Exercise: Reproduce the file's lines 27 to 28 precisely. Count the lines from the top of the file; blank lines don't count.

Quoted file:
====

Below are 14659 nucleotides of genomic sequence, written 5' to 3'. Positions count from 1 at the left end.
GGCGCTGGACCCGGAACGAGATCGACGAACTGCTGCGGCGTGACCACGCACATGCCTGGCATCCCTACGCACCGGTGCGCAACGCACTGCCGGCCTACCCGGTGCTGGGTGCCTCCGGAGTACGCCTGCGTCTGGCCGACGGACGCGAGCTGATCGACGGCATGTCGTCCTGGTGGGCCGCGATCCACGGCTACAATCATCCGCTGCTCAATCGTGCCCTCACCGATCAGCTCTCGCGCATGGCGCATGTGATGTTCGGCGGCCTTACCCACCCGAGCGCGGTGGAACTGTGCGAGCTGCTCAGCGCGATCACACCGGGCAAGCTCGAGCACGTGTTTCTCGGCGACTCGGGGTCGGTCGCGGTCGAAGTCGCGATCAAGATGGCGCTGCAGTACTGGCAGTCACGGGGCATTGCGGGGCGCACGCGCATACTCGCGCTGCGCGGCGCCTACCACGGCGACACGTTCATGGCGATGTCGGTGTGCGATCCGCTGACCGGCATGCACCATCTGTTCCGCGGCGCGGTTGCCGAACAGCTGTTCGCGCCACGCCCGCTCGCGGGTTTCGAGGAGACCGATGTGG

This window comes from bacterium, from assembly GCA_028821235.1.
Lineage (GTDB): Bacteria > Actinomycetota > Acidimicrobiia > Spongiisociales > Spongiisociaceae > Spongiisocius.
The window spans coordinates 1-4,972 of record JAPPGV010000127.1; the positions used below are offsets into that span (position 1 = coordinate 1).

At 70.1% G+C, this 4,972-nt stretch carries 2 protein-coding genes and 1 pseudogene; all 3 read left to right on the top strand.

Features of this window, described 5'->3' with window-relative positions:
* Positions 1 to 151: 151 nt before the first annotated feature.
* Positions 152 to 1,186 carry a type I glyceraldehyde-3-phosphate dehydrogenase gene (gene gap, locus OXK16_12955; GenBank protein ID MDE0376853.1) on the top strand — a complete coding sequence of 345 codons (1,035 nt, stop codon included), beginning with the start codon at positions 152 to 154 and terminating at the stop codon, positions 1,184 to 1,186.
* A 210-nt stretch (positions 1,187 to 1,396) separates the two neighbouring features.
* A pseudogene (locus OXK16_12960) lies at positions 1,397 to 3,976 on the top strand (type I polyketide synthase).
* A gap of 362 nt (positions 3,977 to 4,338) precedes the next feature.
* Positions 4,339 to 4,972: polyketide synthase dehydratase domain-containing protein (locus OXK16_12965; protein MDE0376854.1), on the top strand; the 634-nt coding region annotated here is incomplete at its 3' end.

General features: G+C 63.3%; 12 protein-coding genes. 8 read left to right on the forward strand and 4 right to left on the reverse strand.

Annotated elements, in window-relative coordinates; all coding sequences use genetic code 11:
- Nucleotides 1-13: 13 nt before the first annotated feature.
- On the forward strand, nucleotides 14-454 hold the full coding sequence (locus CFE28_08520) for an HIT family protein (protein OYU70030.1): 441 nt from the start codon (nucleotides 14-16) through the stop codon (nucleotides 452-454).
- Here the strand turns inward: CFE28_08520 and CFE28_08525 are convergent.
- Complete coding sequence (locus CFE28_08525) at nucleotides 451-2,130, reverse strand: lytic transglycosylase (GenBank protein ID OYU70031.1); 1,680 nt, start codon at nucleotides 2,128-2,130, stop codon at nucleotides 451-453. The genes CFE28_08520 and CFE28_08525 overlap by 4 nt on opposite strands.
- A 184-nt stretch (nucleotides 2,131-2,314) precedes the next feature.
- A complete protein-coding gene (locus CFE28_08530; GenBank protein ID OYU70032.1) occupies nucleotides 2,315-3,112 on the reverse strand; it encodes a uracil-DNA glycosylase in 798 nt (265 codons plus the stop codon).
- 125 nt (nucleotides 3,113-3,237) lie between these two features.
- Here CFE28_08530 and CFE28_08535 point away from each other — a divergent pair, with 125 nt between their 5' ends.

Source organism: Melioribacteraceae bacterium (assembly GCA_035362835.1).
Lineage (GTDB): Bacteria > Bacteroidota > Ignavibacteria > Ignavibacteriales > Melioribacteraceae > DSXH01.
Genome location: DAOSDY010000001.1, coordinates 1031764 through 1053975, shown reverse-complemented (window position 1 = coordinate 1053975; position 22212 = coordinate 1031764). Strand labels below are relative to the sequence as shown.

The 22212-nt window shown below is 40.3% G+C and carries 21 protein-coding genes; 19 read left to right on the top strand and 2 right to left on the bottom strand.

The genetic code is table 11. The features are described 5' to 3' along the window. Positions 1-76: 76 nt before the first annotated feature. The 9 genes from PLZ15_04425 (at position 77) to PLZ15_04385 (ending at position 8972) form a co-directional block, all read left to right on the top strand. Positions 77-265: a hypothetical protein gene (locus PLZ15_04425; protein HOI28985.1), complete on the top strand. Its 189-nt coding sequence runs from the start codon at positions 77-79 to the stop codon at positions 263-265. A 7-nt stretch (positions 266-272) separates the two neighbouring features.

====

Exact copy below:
The 22212-nt window shown below is 40.3% G+C and carries 21 protein-coding genes; 19 read left to right on the top strand and 2 right to left on the bottom strand.

The genetic code is table 11. The features are described 5' to 3' along the window. Positions 1-76: 76 nt before the first annotated feature. The 9 genes from PLZ15_04425 (at position 77) to PLZ15_04385 (ending at position 8972) form a co-directional block, all read left to right on the top strand. Positions 77-265: a hypothetical protein gene (locus PLZ15_04425; protein HOI28985.1), complete on the top strand. Its 189-nt coding sequence runs from the start codon at positions 77-79 to the stop codon at positions 263-265. A 7-nt stretch (positions 266-272) separates the two neighbouring features.